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Allotments Flourish Under Plans for a Sustainable Urban Extension to Newquay

Tomatoes and strawberries are among the fruits grown on the allotments

Tomatoes and strawberries are among the fruits grown on the allotments

New allotments created by the Duchy of Cornwall and Tretherras Allotment Association have proved a great success as plans for a sustainable urban extension to Newquay begin to take shape.

Nansledan - which is Cornish for 'broad valley'- is a 218-hectare site that has been earmarked by local authorities as a way to meet the future business, housing, educational and health needs of Newquay.

At the heart of the design plan is sustainability, community and well-being. One feature of this is a focus on creating allotments and green spaces that make a practical contribution to the everyday lives of local people.

Potatoes, onions, carrots and peas are among the vegetables grown by Andrew Champion

The new allotments have been created from an old pony paddock and mark the spot where Newquay will meet Nansledan. They are the first of hundreds more allotments planned for the area in the future.

Duchy of Cornwall Estate Surveyor, Tim Gray said: "It was a happy coincidence when Newquay Town Council proposed the idea that the Duchy might be able to help find a site for the Tretherras Allotment Association (www.ttaa.org.uk) which is very admirably run by John Young. It meant that the first foundations for Nansledan were literally in the soil, thus emphasising the core philosophy that we should put sustainability first."

43-year old father-of-three, Andrew Champion from Newquay, is disabled and suffers from diabetes and a heart condition. He took over one of the allotment plots in July 2013 to teach his children aged one, three and four, how to grow fruit and vegetables which they could then take home and eat. He also tends to his sister's adjoining allotment. Among the many things they grow are broad beans, peas, carrots, swede, runner beans, spinach, cauliflower, parsnips, onion, beetroot, potatoes, marrows, courgettes, tomatoes, cucumber, strawberries and onions. Andrew has also planted apple, peach and cherry trees, as well as tulips, chrysanthemums and honeysuckle.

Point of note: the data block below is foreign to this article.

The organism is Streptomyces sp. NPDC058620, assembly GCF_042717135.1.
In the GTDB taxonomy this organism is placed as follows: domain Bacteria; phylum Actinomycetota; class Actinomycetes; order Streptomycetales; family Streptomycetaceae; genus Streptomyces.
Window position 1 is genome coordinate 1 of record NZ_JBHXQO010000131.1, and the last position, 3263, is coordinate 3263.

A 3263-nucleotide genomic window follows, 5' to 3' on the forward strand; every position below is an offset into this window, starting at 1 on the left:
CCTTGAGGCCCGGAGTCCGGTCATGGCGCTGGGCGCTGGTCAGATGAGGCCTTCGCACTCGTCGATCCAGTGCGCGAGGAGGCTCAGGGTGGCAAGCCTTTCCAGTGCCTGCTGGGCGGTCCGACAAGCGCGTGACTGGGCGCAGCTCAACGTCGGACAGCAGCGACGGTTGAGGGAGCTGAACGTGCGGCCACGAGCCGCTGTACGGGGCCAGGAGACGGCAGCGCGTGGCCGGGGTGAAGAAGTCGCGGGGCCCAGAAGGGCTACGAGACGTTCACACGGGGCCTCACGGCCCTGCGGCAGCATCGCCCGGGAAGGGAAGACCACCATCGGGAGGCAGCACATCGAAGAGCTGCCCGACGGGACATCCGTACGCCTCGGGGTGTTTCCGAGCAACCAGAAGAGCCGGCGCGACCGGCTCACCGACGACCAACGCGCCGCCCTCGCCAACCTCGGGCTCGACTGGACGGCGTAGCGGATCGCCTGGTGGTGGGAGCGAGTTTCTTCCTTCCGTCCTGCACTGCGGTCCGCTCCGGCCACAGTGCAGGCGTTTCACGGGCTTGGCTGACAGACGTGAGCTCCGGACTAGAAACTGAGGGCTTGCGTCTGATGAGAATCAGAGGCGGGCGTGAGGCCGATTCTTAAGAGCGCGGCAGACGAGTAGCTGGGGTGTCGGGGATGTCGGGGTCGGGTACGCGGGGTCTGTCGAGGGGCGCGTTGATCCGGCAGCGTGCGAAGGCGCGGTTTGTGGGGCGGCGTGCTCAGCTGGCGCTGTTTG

Andrew said: "I go up my allotment every day. My wife and three kids come with other family members to help and pick all the fruit and veg.  It relaxes me and I like to watch it all grow and to be able to bring my children up there so they can watch things grow too. I also applied for the allotment to help me stay healthy."

Potatoes, onions, carrots and peas are among the vegetables grown by Andrew Champion

Allotments are part of plans for a sustainable Nansledan

Using GPS technology, the Duchy has been able to place the allotments precisely on a field that will tie in with a bus route to follow later. The boundary with the bus route will be a new wall which bring additional shelter and enable plot holders to build lean-to sheds and grow more fruits.

The allotments are deliberately positioned near schools to promote learning and there are plans afoot for a nearby community orchard. As Nansledan progresses, people can also expect to see the creation of 'edible streets' whereby roads are lined with trees that produce apples, pears, plums, nuts and cherries. The trees have a relatively short life span - approximately 20 years - and the plan is to use their wood for fuel in local houses before replanting and starting the process again.

Tim Gray said: "The allotment scheme has been so successful and gives us confidence that our Masterplan for Nansledan - which provides for other allotment gardens, community orchards, an urban farm, and edible streets throughout - is likely to strike a chord with the way we all wish to live our lives nowadays. I hope that this will be one of the reasons people might choose to live or to work, and preferably both, at Nansledan."

Nansledan will take approximately 40 years to build and will eventually comprise 4,000 homes as well as a high street, new primary school, church, live-work quarter, recreation ground and an estate yard for training and apprenticeships in traditional building trades. A Masterplan for the site was evolved over a number of years following an Enquiry by Design in 2004, led by The Prince's Foundation for Building Community, and endorsed by Cornwall Council in 2011.
 

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